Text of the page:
Filing 210

ENTRY RESOLVING EXHIBIT OBJECTIONS - The parties have filed their exhibit objections and their responses thereto and have provided the exhibits in question to the Court for review. The Court, being duly advised, now resolves the objections as follows. ***SEE ENTRY*** Signed by Judge William T. Lawrence on 9/5/2018. (JDC)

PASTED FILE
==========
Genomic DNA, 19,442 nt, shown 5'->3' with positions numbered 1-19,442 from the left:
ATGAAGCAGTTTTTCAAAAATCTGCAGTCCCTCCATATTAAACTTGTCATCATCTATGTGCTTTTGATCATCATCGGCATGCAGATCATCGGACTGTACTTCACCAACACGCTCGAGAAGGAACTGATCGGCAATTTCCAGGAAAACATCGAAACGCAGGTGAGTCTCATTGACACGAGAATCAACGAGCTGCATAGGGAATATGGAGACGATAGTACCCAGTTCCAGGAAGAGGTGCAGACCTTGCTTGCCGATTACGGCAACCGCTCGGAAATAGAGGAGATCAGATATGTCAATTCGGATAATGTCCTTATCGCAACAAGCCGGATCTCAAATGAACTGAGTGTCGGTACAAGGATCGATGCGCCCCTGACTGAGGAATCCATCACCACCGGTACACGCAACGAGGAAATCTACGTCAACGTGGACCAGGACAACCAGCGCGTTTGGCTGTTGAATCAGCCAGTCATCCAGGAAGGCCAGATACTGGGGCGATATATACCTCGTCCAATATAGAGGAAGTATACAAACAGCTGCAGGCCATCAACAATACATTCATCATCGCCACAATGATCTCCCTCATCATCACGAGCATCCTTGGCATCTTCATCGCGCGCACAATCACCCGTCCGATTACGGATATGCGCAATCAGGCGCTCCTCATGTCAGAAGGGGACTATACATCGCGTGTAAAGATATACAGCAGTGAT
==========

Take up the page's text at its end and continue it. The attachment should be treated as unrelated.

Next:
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UNITED STATES DISTRICT COURT SOUTHERN DISTRICT OF INDIANA INDIANAPOLIS DIVISION BRIGID A. FORD, Plaintiff, vs. MARION COUNTY SHERIFF’S DEPARTMENT, Defendant. ) ) ) ) ) Cause No. 1:15-cv-1989-WTL-DML ) ) ) ) ) ENTRY RESOLVING EXHIBIT OBJECTIONS The parties have filed their exhibit objections and their responses thereto and have provided the exhibits in question to the Court for review. The Court, being duly advised, now resolves the objections as follows. The Plaintiff’s Objections to Exhibits the Defendant Wishes to Offer1 One of the two remaining claims in this case is the Plaintiff’s claim that two of her coworkers, Carol Ladd and Eva Watts, with whom she worked from roughly October 2013 through December 2013, subjected her to a hostile work environment because of her disability. The 1 Many of the exhibits at issue were originally listed on the Plaintiff’s exhibit list; the Plaintiff has removed them from her list and now objects to the Defendant offering them. Conversely, the Defendant now seeks to offer—over the Plaintiff’s objection—exhibits to which it objected, at least in part, when they were included on the Plaintiff’s exhibit list. In the remainder of this Entry, the Court will refer to the exhibits to which the Plaintiff now objects as the Defendant’s Exhibits and vice versa, regardless of which party originally listed the exhibit in question. Also, some documents are included in more than one exhibit; for example, some of the Plaintiff’s exhibits consist of several documents, some or all of which are contained as separately numbered exhibits on the Defendant’s exhibit list. Obviously, even if this Entry lists only one of the applicable exhibit numbers, the ruling applies equally to the documents if they are also contained in a different exhibit. At trial, counsel shall refer to each exhibit simply by its exhibit number, without referring to either party. Plaintiff objects to exhibits that relate to discipline the Plaintiff received that did not relate to the time she worked with Ladd and/or Watts and conflicts she had with co-workers other than Ladd and Watts, arguing that those exhibits constitute propensity evidence that is inadmissible pursuant to Federal Rule of Civil Procedure 404. The exhibits in those categories are: 30-35, 52, 58, 59, 62, 207 (which includes 2010, 2013-19, and 2048), 214-16, 247-49, 251, 284, 286-87, 291, 298, 2003-09, and 2011-12.2 Rule 404(a) provides that “[e]vidence of a person’s character or character trait is not admissible to prove that on a particular occasion the person acted in accordance with the character or trait.” Rule 404(b)(1) provides that “[e]vidence of a crime, wrong, or other act is not admissible to prove a person’s character in order to show that on a particular occasion the person acted in accordance with the character.” The exhibits in question clearly implicate this rule; they are evidence of actions taken by the Plaintiff (the actions that led to her being disciplined or to her co-workers lodging complaints against her) that the Defendant wishes to introduce to show that she had a particular character trait, that is, that she had difficulty getting along with people at work. The Defendant argues that the exhibits are nonetheless admissible pursuant to Rule 404(b)(2), which provides that the type of evidence generally excluded by Rule 404(b)(1) “may 2 The Plaintiff also objects to Exhibits 76, 116, 217, and 300 as being “outside of the relevant time period defined by this Court.” Dkt. No. 206 at 2. Those exhibits are listed on the Plaintiff’s most recent exhibit list, see Dkt. No. 201, and also are objected to by the Defendant, see Dkt. No. 200. The objections are accordingly SUSTAINED. The Court assumes that the Plaintiff also does not intend to offer Exhibit 299, which appears to be related to Exhibit 300; accordingly, the Defendant’s objection to Exhibit 299 is SUSTAINED. Finally, the Plaintiff has withdrawn Exhibits 3, 24, 53, 65, 71, 74, 75, 77, 265-74, and 1001, so the Defendant’s objections to those exhibits are SUSTAINED. The Court notes that the Plaintiff states that she withdrew Exhibit 65 in January 2018, see Dkt. No. 206 at 2, but she lists it on her latest exhibit list. If, in fact, she wishes to offer this exhibit, she shall use the Bates stamped version of it. 2 be admissible for another purpose, such as proving motive, opportunity, intent, preparation, plan, knowledge, identity, absence of mistake, or lack of accident”: However, the discipline Plaintiff received before May 2013 and post-Ladd and Watts is relevant to this matter because it goes to the motivation and intent behind Ladd’s and Watt’s [sic] actions. See FED R. EVID. 404(b). The various exhibits indicating that Plaintiff had issues getting along with other coworkers besides Ladd and Watts support MCSO’s theory that Plaintiff engaged in clashes with coworkers and upset her coworkers. This evidence is critical to MCSO’s case because it shows that the motivation and intent behind Ladd’s and Watt’s [sic] interactions with Plaintiff were not due to Plaintiff’s disability. Dkt. No. 205 at 2-3. This argument skips a logical step, however. In order for a clash with another co-worker or a supervisor to serve as evidence of Ladd’s and Watts’s motive and intent, it must first serve as evidence that the fact that the other clash occurred—that the Plaintiff was “difficult” on another occasion—shows that the Plaintiff was “difficult” with Ladd and Watts as well.3 That is what Rule 404(b) prohibits. As the Seventh Circuit very recently explained: to overcome an opponent’s objection to the introduction of other-act evidence, the proponent of the evidence must first establish that the other act is relevant to a specific purpose other than the person’s character or propensity to behave in a certain way. See Fed. R. Evid. 401, 402, 404(b). Other-act evidence need not be excluded whenever a propensity inference can be drawn. But its relevance to “another purpose” must be established through a chain of reasoning that does not rely on the forbidden inference that the person has a certain character and acted in accordance with that character on the occasion charged in the case. If the proponent can make this initial showing, the district court must in every case assess whether the probative value of the other-act evidence is substantially outweighed by the risk of unfair prejudice and may exclude the evidence under Rule 403 if the risk is too great. The court’s Rule 403 balancing should take account of the extent to which the non-propensity fact for which the evidence is offered actually is at issue in the case. 3 Indeed, admission of these exhibits almost certainly would lead to the Plaintiff offering evidence to show her version of the events described therein and evidence regarding the cause of any conflicts she had with others, thus “risk[ing] creating a sideshow and sending the trial off track.” Duran v. Town of Cicero, Ill., 653 F.3d 632, 645 (7th Cir. 2011). Thus even if the exhibits were relevant as evidence relating to motive or intention, the Court would exclude them pursuant to Rule 403. 3 Burton v. City of Zion, ___ F.3d ___, 2018 WL 4039036, at *4 (7th Cir. Aug. 24, 2018) (citing United States v. Gomez, 763 F.3d 845, 853 (7th Cir. 2014)). Absent any evidence that an event to which a particular exhibit relates informed Ladd’s or Watts’s opinion of the Plaintiff and therefore explained their behavior toward her, which is unlikely given that most of the events occurred after they worked with the Plaintiff, the exhibits are not admissible and the Plaintiff’s objection to them is SUSTAINED. That said, this ruling of course does not limit any evidence that directly relates to Ladd’s and/or Watts’s experience with or knowledge of the Plaintiff before or during the relevant time period. In addition, the Plaintiff is admonished that the applicable rules of evidence work both ways, and she should not attempt to offer evidence about her general ability to work well with others or her job performance outside of the relevant time period, nor should those topics be mentioned in opening statement. If the Defendant believes that the Plaintiff opens the door to these topics during the trial, counsel may raise that issue with the Court outside of the presence of the jury, and the Court’s ruling regarding the admissibility of these exhibits may be revisited. For the remainder of her exhibit objections, the Plaintiff has offered summary objections—simply referencing by number various rules of evidence on a table—to many of the exhibits the Defendant wishes to offer at trial. The Plaintiff’s summary objections to the following exhibits are OVERRULED: Exhibit 66/2020 (including the objection to the Defendant’s redactions); Exhibit 2000 (assuming a proper foundation is laid); Exhibit 2036;4 and the Defendant’s redactions to Exhibit 2063 (included in Exhibit 79).5 4 The Plaintiff’s objection to Exhibit 122, which includes Exhibit 2036 but also includes additional, irrelevant information, is SUSTAINED. 5 The Defendant may choose not to make its proposed redactions, to which the Plaintiff objects, in the first paragraph of Exhibit 2063 in light of the Court’s ruling below with regard to the mention of the Plaintiff’s medication in Exhibit 2061. 4 With regard to Exhibits 2039-47 and 2049-54, the Plaintiff’s relevancy objections are SUSTAINED. These exhibits relate to disciplinary actions taken against Ladd and Watts unrelated to the Plaintiff. The Defendant argues that they are relevant because they support “the proposition that MCSO disciplined Ladd [and Watts] for violations of MCSO policy, which supports MCSO’s theory that had Ladd [or Watts] violated MCSO policy while assigned to visitation, MCSO would have disciplined her.” Dkt. 205-1 at 11, 13. That argument is without merit. The issue in this trial is not how the Defendant chose to discipline its employees, but whether it fulfilled certain obligations under the ADA with regard to the Plaintiff. With regard to the Plaintiff’s relevancy objection to Exhibit 2056, the Defendant argues that the exhibit is relevant because it is an email between Walterman and Grider dated February 4, 2014, which when [sic] Walterman supervised Plaintiff, Ladd, and Watts in visitation. Walterman and Grider will testify that the two were setting up a meeting to discuss the issues in visitation between Plaintiff, Ladd, and Watts. Thus, Exhibit 2056 is relevant to Plaintiff’s hostile work environment claims as to Ladd and Watts. Dkt. No. 205-1 at 20. The fact that the meeting occurred is certainly relevant, but it is wholly unnecessary to introduce an exhibit that shows that the meeting was initiated and arranged via an email. This exhibit offers nothing of relevance; the Plaintiff’s objection to it is SUSTAINED. There are numerous exhibits that consist of medical records in which the Defendant has redacted all mention of the Plaintiff’s accident. While the Court has granted a motion in limine relating to that issue, the Court finds that the redactions in question are not necessary. It is not prejudicial for the jury to see dispassionate mentions of the cause of her disability in her medical records, but it might be confusing for the jury to see seemingly random redactions in medical records. The motion in limine ruling was meant to eliminate the prejudice to the Defendant that would arise if the fact that the Plaintiff was injured in the line of duty as a law enforcement 5 officer was emphasized by the Plaintiff in order to garner sympathy from the jury when that fact is not relevant to the Plaintiff’s claims. The Plaintiff’s objections to redactions that involve only mention of the accident are SUSTAINED. This includes Exhibits 255, 256, 259, and 2088-92,6 as well as NP-SOUTHEAST_014 (part of Exhibit 258 and 2089). That said, the Court urges the parties to carefully consider the extent to which either party needs to admit the Plaintiff’s medical records. While they are admissible, presumably they will in large part be cumulative of the medical providers’ testimony at trial. The Court will instruct the jury that the law does not require any party to present as exhibits all papers and things mentioned during the trial, and counsel would do well to consider the fact that it is prudent not to overload the jury with unnecessary exhibits. With regard to Exhibit 2061 (contained in Exhibit 79), the Plaintiff objects to the Defendant’s redactions. The Court finds that most of the redactions proposed by the Defendant are unnecessary; the jury will know about the Plaintiff’s accident, and the fact that the Plaintiff could not take her medication at work is mentioned in the exhibit not as a failure to accommodate, but just as a fact, and that fact is relevant to her need for a set schedule. That said, the Plaintiff may not be asked about or offer testimony that the Defendant failed to accommodate any request she made regarding her medication. The following shall be redacted7 from Exhibit 2061 so that accommodations not at issue in this case and the issue of retaliation are not interjected into the trial, thus confusing the jury: (1) the sentence in the first paragraph 6 In Exhibits 2088 and 2089, the entire sentence “Her colonoscopy got rescheduled for 1/2015 due to her husband having is surgery [sic]” should be redacted, as it is irrelevant. 7 The Plaintiff has given the Court copies of exhibits that have been highlighted to show which redactions the Plaintiff objects to. Except as otherwise noted in this Entry, the Court has addressed only those highlighted redactions, and all other proposed redactions shall remain in the exhibits used at trial. If the Plaintiff has not provided the highlighted versions of the exhibits to the Defendant, she shall do so immediately. 6 beginning “When I came back to work . . .”; (2) the sentence in the first paragraph beginning “Those accommodations . . .”; (3) in the fourth paragraph, the sentence beginning “Further, I believe that my schedule . . . “; and (4) in the fourth paragraph, the sentence “I believe that I am being punished for complaining.” With regard to Exhibits 2064-70, 2072, 2074-75, the Plaintiff’s objections are OVERRULED, except to the extent that mentions of the Plaintiff’s accident have been redacted. The Court does not see any basis for the Plaintiff’s summary objections to these exhibits, all of which consist of the Plaintiff’s medical records. Neither party provided Exhibit 2073 to the Court, so the Plaintiff’s objection to that exhibit is taken under advisement. The Court reiterates that it is not clear why it will be necessary to offer any of these exhibits at trial. Exhibits 2078-91 consist of medical records from the Plaintiff’s primary care physician, Dr. Jason Rieser. Again, most of these records seem redundant, and some are not particularly relevant, but the Plaintiff’s objections are based on hearsay and Rules 403 and 404, and those summary objections are OVERRULED. The various redactions by the Defendant generally are appropriate, with the exception of mentions of the accident. To minimize the jury’s confusion, the Defendant shall redact the entire “Cough” section in Exhibit 2090, as well as the entire paragraph that begins “She feels sick at work many times” on the previous page; the entire “Cough” section also should be redacted from Exhibit 2091. With regard to Exhibits 2092, 2094, and 2095, the Plaintiff gives no basis for her objections, but simply notes that she stipulates with regard to the exhibits’ authenticity only, “subject to appropriate redactions.” Other than the redactions relating to the accident, the Court finds the Defendant’s redactions to be appropriate. To minimize jury confusion, in Exhibit 2095 7 the Defendant shall redact the first three sentences of the second paragraph, but should not redact “this getting resolved” and “resolution.” Finally, Exhibits 67, 288, and 2076 relate to the fitness for duty evaluation that the Plaintiff underwent in May 2013. The Defendant argues that these exhibits are relevant because the examination “confirmed Plaintiff was unable to perform the essential functions of her position.” Dkt. No. 205-1 at 40, 46. However, there is no dispute that the Plaintiff was not able to perform the essential functions of her job as a law enforcement officer, and in any event the specifics of how and why the Plaintiff ended up in the visitation position are not relevant to the claims or defenses in this case. Accordingly, the Defendant has not articulated how these exhibits are relevant, and the Plaintiff’s objections to them are SUSTAINED. The Defendant’s Objections to Exhibits the Plaintiff Wishes to Offer The Defendant objects to Plaintiff’s Exhibit 4, which consists of documents setting forth the jail’s policies and procedures with regard to disabled inmates and visits to inmates, on relevancy grounds. With regard to the jail’s policy with regard to disabled inmates, the Plaintiff argues that MCSD has asserted that Ms. Ford’s proposed accommodation was an undue hardship, but this policy discusses what MCSD is able to provide to inmates, who are subject to the same budget as employees at MCSD. This policy thus relates to the financial resources of MCSD as well as the impact the requested accommodation would have on MCSD’s operation and speaks to MCSD’s defense of undue hardship is irrelevant to the issues in this case. Dkt. No. 206 at 3. This argument is without merit. Nothing in the document would assist the jury in any way in determining whether the accommodation requested by the Plaintiff was an undue hardship on the Defendant. The objection is SUSTAINED. With regard to the visitation procedures document, the Plaintiff argues that it is relevant to the issue of whether she was qualified to perform her job in visitation. However, the document does not directly relate to the 8 Plaintiff’s job duties. If the Plaintiff believes that the testimony or other evidence admitted at trial makes something in the visitation policies relevant to some disputed issue, she may offer that portion of Exhibit 4; otherwise, the relevancy objection is SUSTAINED. Next, the Defendant objects to Exhibits 7 and 232, which consist of a letter informing the Plaintiff that she was being placed on administrative leave with pay following her accident pending a fitness for duty exam and a form effectuating the leave, and Exhibit 12, which is a letter informing the Plaintiff that the Defendant determined her accident to be nonpreventable. The Plaintiff argues that these documents should be admitted because they provide useful background information, they are not prejudicial to the Defendant, and “[t]he jury may not correctly weigh Ms. Ford’s testimony alone without documentary support that she was not at fault, which would unfairly and unnecessarily prejudice Ms. Ford.” Dkt. No. 206 at 4-5. In light of the fact that there is no dispute regarding whether the Plaintiff was at fault for the accident, there will be nothing for the jury to weigh the Plaintiff’s testimony against. In any event, whether she was at fault is completely irrelevant to her claims under the ADA. The Court has ruled that the Plaintiff may mention the fact in her testimony to provide the context in which her disability arose. This is sufficient to avoid any improper speculation by the jury regarding whether the Plaintiff is at fault for the injuries that led to her disability. Permitting the admission of documents with regard to this issue would not add anything to the Plaintiff’s uncontradicted testimony on this peripheral issue and therefore would be cumulative. The objections to Exhibits 7, 12, and 232 are SUSTAINED. The Defendant next objects to Exhibits 17-23, 25-27, 107, 208, 231, 246, and 263. These documents relate to the interactive process engaged in between the Plaintiff and the Defendant between June 2013 and October 2013 which resulted in her accepting the visitation position with 9 certain accommodations provided by the Defendant. The Court agrees with the Defendant that none of these documents are relevant to the issues remaining in this case. The Plaintiff argues that “these exhibits provide relevant background information and specifically provide information to fill a substantial time gap between the time Ms. Ford was injured and her assignment to the visitation clerk position. Without these exhibits, the jury may improperly assume that Ms. Ford was completely off work for over a year, which would lead to unnecessary prejudice against Ms. Ford and confusion by the jury.” Id. at 5. It is not at all clear to the Court how the Plaintiff would be prejudiced if the jury mistakenly believed she was “completely off work for over a year” as a result of her accident, but in any event the Plaintiff may testify briefly about how long she was off work and what occurred during the months in question. The specific details of the back-and-forth between the parties during that time that are set forth in the exhibits are simply not relevant and would serve only to interject extraneous issues into the trial. Nor is the amount the Defendant paid for accommodations it provided the Plaintiff relevant to whether the accommodation at issue in this case would have been an undue hardship on the Defendant. The objections to Exhibits 17-23, 25-27, 107, 208, 231, 246, and 263 are SUSTAINED. The same goes for Exhibit 2055, which is on the Defendant’s exhibit list. The Plaintiff objects only to the Defendant’s proposed redactions of that exhibit, but the Court sees no reason why that exhibit should be offered at trial. Exhibit 70 consists of what appears to be a slide presentation entitled Marion County Sheriff’s Department, Title VII, Civil Rights Act of 1964. The Defendant argues that it is irrelevant and could confuse the jury; the Plaintiff argues in response: Both of these presentations are directly relevant to Ms. Ford’s harassment claim. As part of her harassment claim, Ms. Ford must show that MCSD did not take reasonable steps to correct the harassing behavior of Ms. Ladd and Ms. Watts or prohibit the harassment from recurring. (7th Circuit Pattern Civil Jury Instruction 10 No. 3.04). The existence of a harassment policy and MCSD’s knowledge of the ADA will be factors in considering whether MCSD took reasonable steps to correct or prohibit Ms. Ladd’s and Ms. Watts’s harassing behavior. These policies also relate to whether MCSD knew or should have known about the behavior of MCSD’s employees. Dkt. No. 206 at 8. The Court finds that the information contained on these slides, in a vacuum, is not relevant to the issue of whether the Defendant violated the ADA. The slides themselves do not appear to represent the Defendant’s policy; rather, they appear to have been used as part of a presentation of information. However, the Court has no way of knowing when and to whom that presentation was given or what additional information was provided within the presentation. Absent a proper foundation, Exhibit 70 will not be admitted. The Defendant’s objection to Exhibit 206 is taken under advisement; the salary of Watts after she was transferred may be relevant if evidence is introduced that the transfer occurred for disciplinary reasons. Exhibit 235 consists of a letter of caution issued to Walterman dated April 17, 2015. On its face, this document will not tell the jury anything relevant. If, in fact, it relates to Walterman’s treatment of Ford’s claims of harassment by Watts and Ladd, the Plaintiff can question Walterman about it, but it is not clear to the Court what admitting the exhibit would add. The parties’ positions with regard to Exhibits 258 and 1004 are somewhat confusing. The Plaintiff lists these exhibits on her own exhibit list, but objects to many of the same documents when they appear on the Defendant’s exhibit list. Defendant objects to those portions of Exhibits 258 and 1004 that the Plaintiff intends to use only to the extent that the Defendant believes certain information should be redacted. The Plaintiff objects to some of the proposed redactions. With regard to Exhibit 258: 11  In NP-SOUTHEAST_032, there is no need to redact “They did try to make adjustments for her.”  In NP-SOUTHEAST_034 (contained in both Exhibit 2081 and 2082), everything in the “Follow-up” paragraph after “8 weeks” should be redacted.  In NP-SOUTHEAST_038 (contained in Exhibit 2080), there is no need to redact “they put her off work 5/13.”  In NP-SOUTHEAST_039 (contained in Exhibit 2080), no redactions are needed.  In NP_RIESER_0010, the “Screening” and “Seasonal allergies” sections should be redacted (it does not appear that there is a dispute regarding those redactions), and “She is filing federal lawsuit against her employer for hostile work environment and discrimination. Court date will be 10/2017” should be redacted from both places that it appears. With regard to Exhibit 1004, the Court finds all of the Defendant’s redactions to be appropriate except for those that simply mention the accident. Exhibits 282 and 283 consist of certificates awarded to Eva Talley-Sanders and Angela Grider for various training and education. With regard to these two exhibits, the Plaintiff argues both of these presentations are directly relevant to Ms. Ford’s harassment claim. As part of her harassment claim, Ms. Ford must show that MCSD did not take reasonable steps to correct the harassing behavior of Ms. Ladd and Ms. Watts or prohibit the harassment from recurring. (7th Circuit Pattern Civil Jury Instruction No. 3.04). The existence of a harassment policy and MCSD’s knowledge of the ADA will be factors in considering whether MCSD took reasonable steps to correct or prohibit Ms. Ladd’s and Ms. Watts’s harassing behavior. These policies also relate to whether MCSD knew or should have known about the behavior of MCSD’s employees. Dkt. No. 206 at 12. This argument does not actually seem to relate to the exhibits in question. It appears to the Court that many of the documents contained in these exhibits are entirely 12 irrelevant to the issues in this case; for example, how is it relevant that Talley-Sanders “demonstrated competence in working with children three through five years old” in 1978, or that Grider completed Windows 95 training in 1998? To the extent that any of the documents might be relevant, this would seem to be another instance in which the exhibit does not add anything to testimony regarding the relevant event. Accordingly, the objections to Exhibits 282 and 283 are SUSTAINED. Exhibit 308 consists of Marion County’s budget for 2013. This exhibit is unlikely to provide any meaningful information to the jury; accordingly, the Defendant’s objection on Rule 403 grounds is SUSTAINED. In the event that the Defendant’s financial means to accommodate the Plaintiff’s request for a fixed schedule is disputed at trial, the Plaintiff may question the appropriate witness(es) using information contained on this exhibit as appropriate. Finally, the Plaintiff objects to the Defendant’s proposed redactions to some of the Plaintiff’s Exhibits, which the Court resolves as follows:  With regard to Exhibit 37/2022, the objection to the redaction is OVERRULED;  With regard to Exhibit 41/2038, the objection to the redaction is OVERRULED, and the redaction should also include “My requests were simple.”  With regard to Exhibit 233, the Defendant’s objection is OVERRULED; there is no need to redact the Plaintiff’s salary from the exhibit. Conclusion The Court has endeavored to address each of the parties’ exhibit objections, with the exception of that involving Exhibit 264, which will be addressed by separate entry. The parties shall promptly notify the Court if any exhibit was overlooked. 13 If the objection to an exhibit has been sustained in this Entry, it shall not be discussed or offered into evidence except outside the presence of the jury for the purpose of preserving the issue for appeal. To the extent that counsel wishes to make an offer to prove regarding an excluded exhibit for the record, he or she shall inform the Court of that fact outside of the presence of the jury before the relevant witness begins to testify. SO ORDERED: 9/5/18 _______________________________ Hon. William T. Lawrence, Judge United States District Court Southern District of Indiana Copies to all counsel of record via electronic notification 14